Are you too cool for the Olympics?

I was chatting to one of my friends recently when the topic of the Olympics came up. He clearly wasn’t interested, and disdainfully referred to the whole thing as a form of jingoism.

I’d heard of the term, but didn’t know what it meant, so I looked it up. Among other things, it means to have a sense of superiority regarding one’s own race.

Now, my friend is a pretty alternative lifestyle kind of guy – kind of anti most establishment things. He’s a muso, just like me, and whilst we have lots of things in common (we love similar movies, shows, and artists) we have our own points of departure on things. And that’s okay.

And its fine, of course, if you’re just not into sports, or just not into the Olympics. Could be that it bores you to sobs, and that you’d rather watch paint dry, or for some other reason its just not your thing. But when my friend said it was jingoistic, that was a judgement call on the event itself. And it made me ponder…

I think I understand where he’s coming from. A lot of flag waving zealots taking pride in trouncing anyone else who is different from them. And there would be some people like that, for sure. But is that typical? And obviously patriotism also has a field day with the Olympics (he’s no fan of patriotism either, and if by that he means a similar form of extremism, I would agree). But does the Olympics have to be that? Is it so wrong to take some pride in our country, and can you do it without being a bigoted racist?

There’s been no shortage of humorous put-downs of the Olympics. I saw a video on Facebook by a guy who’s very good at taking the mickey out of things, and he was having a field day taking aim at the Olympics. I thought he was pretty clever and that he also had a few good ideas as well (no better way to tell a truth than disguise it with comedy). One of his points I really agreed with – whilst I love to see athletic excellence, I do sometimes worry about the lengths that people will go to, and what they will do to their bodies in order to excel. Is perfection worth anything, at any cost? I have mental pictures of them in older age proudly displaying their medals while gazing at them from a wheelchair.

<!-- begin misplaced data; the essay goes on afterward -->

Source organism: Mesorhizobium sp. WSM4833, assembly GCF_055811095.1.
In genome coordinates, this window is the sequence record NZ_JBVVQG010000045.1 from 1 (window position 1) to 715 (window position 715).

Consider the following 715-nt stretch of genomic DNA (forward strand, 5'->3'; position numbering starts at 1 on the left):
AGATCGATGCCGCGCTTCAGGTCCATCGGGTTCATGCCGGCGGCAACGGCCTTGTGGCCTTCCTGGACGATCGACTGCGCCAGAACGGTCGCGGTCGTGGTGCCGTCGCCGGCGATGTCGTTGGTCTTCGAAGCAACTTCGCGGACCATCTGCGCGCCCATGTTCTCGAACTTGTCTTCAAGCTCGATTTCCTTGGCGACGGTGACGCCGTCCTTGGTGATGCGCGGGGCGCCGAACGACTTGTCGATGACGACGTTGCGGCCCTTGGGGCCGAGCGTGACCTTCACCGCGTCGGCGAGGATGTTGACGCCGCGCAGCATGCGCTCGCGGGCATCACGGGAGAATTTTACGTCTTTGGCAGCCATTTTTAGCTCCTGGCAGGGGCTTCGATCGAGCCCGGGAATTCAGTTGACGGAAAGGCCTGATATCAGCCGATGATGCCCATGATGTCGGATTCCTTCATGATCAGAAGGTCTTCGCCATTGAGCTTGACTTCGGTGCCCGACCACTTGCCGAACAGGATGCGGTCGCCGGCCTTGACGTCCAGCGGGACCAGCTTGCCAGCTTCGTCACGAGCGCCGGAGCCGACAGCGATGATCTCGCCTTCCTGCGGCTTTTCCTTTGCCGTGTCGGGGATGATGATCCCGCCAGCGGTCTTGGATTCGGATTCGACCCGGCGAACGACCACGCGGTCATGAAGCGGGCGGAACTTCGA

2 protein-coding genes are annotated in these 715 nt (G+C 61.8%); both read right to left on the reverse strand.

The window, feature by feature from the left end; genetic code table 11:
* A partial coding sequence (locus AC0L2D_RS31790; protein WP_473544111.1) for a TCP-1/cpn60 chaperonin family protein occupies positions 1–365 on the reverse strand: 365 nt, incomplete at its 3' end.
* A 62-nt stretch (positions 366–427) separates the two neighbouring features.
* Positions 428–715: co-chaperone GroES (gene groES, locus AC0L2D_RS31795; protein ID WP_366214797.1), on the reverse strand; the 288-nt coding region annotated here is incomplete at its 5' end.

It seems that it’s cool to mock the Olympics. I’m not super cool, but I’d like to think I’m a little bit cool(!) and I don’t buy everything about the Olympics either. But if you set your mind to disliking it, you simply won’t see anything good whether it exists or not. My mate, I reckon, has set up a ‘straw man’ about the Olympics because he thinks it’s not cool and is looking for an excuse. I don’t buy it.

When I’ve looked at the Olympics events in the last few days, I’ve searched for anything that could be regarded as jingoistic, but for the most part I just haven’t seen it. About the only thing that comes to mind is the retort that Mack Horton, one of our swimmers, gave to Sun Yang, a Chinese swimmer, labelling him a drug cheat. And even then I put that down to intimidation tactics rather than an attempt to prove racial superiority (it turns out that although I and many others were unimpressed with Mack’s comments, there may have been more to it, and he may not have been quite so callous as we think).

The Chinese response to Mack Horton could also possibly be viewed as jingoistic, as they mercilessly attacked him online and in any way they could. But, at the risk of sounding racist, I would have to say “That’s China for you”. And by the way, I still don’t see it as jingoistic – rather a defensive response from a nation that is extremely sensitive about how it is perceived.